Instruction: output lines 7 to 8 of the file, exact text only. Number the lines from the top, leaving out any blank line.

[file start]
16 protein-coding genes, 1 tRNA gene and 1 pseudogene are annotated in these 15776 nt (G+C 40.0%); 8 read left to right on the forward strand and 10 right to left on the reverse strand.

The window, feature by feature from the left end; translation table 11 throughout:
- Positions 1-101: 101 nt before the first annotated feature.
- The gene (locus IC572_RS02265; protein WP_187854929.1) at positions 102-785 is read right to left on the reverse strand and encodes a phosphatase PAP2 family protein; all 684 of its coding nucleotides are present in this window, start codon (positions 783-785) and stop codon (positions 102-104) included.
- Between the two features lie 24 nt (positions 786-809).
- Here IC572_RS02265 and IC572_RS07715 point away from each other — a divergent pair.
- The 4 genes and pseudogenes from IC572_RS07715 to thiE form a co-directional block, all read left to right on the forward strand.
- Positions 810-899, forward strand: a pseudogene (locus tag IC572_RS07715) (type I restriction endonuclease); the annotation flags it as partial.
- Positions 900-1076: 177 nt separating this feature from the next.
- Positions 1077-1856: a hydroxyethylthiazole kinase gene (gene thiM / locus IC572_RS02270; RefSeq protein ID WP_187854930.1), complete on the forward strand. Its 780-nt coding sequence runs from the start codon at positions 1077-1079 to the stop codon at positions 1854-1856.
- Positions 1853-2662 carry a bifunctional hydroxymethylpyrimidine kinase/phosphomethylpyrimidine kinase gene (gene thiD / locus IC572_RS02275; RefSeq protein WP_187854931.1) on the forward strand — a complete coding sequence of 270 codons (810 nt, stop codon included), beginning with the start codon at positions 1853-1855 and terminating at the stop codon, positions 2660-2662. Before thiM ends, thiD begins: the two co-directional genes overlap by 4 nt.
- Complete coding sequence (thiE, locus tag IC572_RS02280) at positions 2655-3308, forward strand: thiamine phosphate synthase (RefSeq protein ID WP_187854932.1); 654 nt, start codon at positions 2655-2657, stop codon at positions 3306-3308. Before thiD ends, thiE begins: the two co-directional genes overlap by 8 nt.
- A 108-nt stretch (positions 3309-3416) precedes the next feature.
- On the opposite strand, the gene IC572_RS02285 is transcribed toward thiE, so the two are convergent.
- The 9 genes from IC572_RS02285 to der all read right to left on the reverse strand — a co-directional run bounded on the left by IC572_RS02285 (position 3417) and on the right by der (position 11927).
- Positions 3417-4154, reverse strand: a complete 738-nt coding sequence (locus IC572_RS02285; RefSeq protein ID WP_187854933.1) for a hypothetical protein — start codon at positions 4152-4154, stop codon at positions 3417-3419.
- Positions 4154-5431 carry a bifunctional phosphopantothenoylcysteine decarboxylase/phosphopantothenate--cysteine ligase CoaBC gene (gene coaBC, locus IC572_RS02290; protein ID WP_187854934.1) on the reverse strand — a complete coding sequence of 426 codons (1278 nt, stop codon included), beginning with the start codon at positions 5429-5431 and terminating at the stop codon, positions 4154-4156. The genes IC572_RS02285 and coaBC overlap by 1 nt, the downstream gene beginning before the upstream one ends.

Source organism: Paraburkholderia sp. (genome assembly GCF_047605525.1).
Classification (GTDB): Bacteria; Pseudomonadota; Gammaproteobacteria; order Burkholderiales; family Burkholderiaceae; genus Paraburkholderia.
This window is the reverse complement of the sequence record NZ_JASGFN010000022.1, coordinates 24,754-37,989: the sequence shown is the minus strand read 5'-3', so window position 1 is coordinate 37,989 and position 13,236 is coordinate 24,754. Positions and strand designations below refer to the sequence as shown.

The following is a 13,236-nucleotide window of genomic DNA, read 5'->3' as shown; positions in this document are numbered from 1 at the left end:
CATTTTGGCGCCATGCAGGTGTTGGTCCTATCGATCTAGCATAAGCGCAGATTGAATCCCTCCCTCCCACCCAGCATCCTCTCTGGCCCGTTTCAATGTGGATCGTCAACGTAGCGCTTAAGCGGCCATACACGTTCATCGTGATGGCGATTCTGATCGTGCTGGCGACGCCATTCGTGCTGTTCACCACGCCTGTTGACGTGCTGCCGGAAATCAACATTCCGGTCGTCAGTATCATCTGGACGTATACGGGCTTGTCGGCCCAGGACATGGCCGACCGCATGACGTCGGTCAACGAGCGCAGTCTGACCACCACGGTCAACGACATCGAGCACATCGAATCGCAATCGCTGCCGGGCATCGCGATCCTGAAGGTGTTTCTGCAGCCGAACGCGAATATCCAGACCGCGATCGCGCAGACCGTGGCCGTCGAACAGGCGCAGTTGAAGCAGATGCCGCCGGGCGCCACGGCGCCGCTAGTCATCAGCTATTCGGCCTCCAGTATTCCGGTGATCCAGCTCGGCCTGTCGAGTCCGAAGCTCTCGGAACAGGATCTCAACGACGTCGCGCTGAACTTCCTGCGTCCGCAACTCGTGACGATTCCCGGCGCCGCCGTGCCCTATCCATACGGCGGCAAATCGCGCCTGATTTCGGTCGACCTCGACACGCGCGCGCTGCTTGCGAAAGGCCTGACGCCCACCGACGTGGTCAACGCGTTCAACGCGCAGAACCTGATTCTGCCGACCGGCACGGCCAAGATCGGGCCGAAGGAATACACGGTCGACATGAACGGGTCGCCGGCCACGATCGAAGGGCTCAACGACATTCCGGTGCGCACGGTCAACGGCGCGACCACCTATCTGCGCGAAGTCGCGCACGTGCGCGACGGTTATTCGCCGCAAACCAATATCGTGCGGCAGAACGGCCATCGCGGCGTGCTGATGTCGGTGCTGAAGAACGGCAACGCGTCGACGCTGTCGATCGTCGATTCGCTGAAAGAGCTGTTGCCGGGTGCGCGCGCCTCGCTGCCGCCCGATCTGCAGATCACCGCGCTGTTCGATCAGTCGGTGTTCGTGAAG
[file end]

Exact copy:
- The 4 genes and pseudogenes from IC572_RS07715 to thiE form a co-directional block, all read left to right on the forward strand.
- Positions 810-899, forward strand: a pseudogene (locus tag IC572_RS07715) (type I restriction endonuclease); the annotation flags it as partial.